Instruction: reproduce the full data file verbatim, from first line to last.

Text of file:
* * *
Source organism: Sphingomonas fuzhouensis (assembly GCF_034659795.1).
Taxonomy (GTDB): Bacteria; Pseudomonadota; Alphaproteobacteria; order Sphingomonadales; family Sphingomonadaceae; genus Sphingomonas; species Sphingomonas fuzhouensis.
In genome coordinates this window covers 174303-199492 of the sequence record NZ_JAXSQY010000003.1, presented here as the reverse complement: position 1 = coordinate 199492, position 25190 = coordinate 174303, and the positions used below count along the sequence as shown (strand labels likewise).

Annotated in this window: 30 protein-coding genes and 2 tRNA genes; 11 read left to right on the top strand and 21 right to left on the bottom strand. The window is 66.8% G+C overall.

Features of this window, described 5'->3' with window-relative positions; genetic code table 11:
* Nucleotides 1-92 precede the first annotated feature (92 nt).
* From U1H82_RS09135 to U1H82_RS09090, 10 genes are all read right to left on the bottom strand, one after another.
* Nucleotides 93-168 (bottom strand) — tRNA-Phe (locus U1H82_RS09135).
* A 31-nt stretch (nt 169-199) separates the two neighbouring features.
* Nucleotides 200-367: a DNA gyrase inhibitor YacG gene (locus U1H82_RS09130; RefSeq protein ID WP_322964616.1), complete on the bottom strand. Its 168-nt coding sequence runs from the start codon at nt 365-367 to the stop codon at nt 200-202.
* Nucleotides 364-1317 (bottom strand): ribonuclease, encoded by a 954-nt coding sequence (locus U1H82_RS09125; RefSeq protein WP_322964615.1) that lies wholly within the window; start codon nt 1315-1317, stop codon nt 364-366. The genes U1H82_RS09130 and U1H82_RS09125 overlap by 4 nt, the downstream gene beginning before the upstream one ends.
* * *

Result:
Source organism: Sphingomonas fuzhouensis (assembly GCF_034659795.1).
Taxonomy (GTDB): Bacteria; Pseudomonadota; Alphaproteobacteria; order Sphingomonadales; family Sphingomonadaceae; genus Sphingomonas; species Sphingomonas fuzhouensis.
In genome coordinates this window covers 174303-199492 of the sequence record NZ_JAXSQY010000003.1, presented here as the reverse complement: position 1 = coordinate 199492, position 25190 = coordinate 174303, and the positions used below count along the sequence as shown (strand labels likewise).

Annotated in this window: 30 protein-coding genes and 2 tRNA genes; 11 read left to right on the top strand and 21 right to left on the bottom strand. The window is 66.8% G+C overall.

Features of this window, described 5'->3' with window-relative positions; genetic code table 11:
* Nucleotides 1-92 precede the first annotated feature (92 nt).
* From U1H82_RS09135 to U1H82_RS09090, 10 genes are all read right to left on the bottom strand, one after another.
* Nucleotides 93-168 (bottom strand) — tRNA-Phe (locus U1H82_RS09135).
* A 31-nt stretch (nt 169-199) separates the two neighbouring features.
* Nucleotides 200-367: a DNA gyrase inhibitor YacG gene (locus U1H82_RS09130; RefSeq protein ID WP_322964616.1), complete on the bottom strand. Its 168-nt coding sequence runs from the start codon at nt 365-367 to the stop codon at nt 200-202.
* Nucleotides 364-1317 (bottom strand): ribonuclease, encoded by a 954-nt coding sequence (locus U1H82_RS09125; RefSeq protein WP_322964615.1) that lies wholly within the window; start codon nt 1315-1317, stop codon nt 364-366. The genes U1H82_RS09130 and U1H82_RS09125 overlap by 4 nt, the downstream gene beginning before the upstream one ends.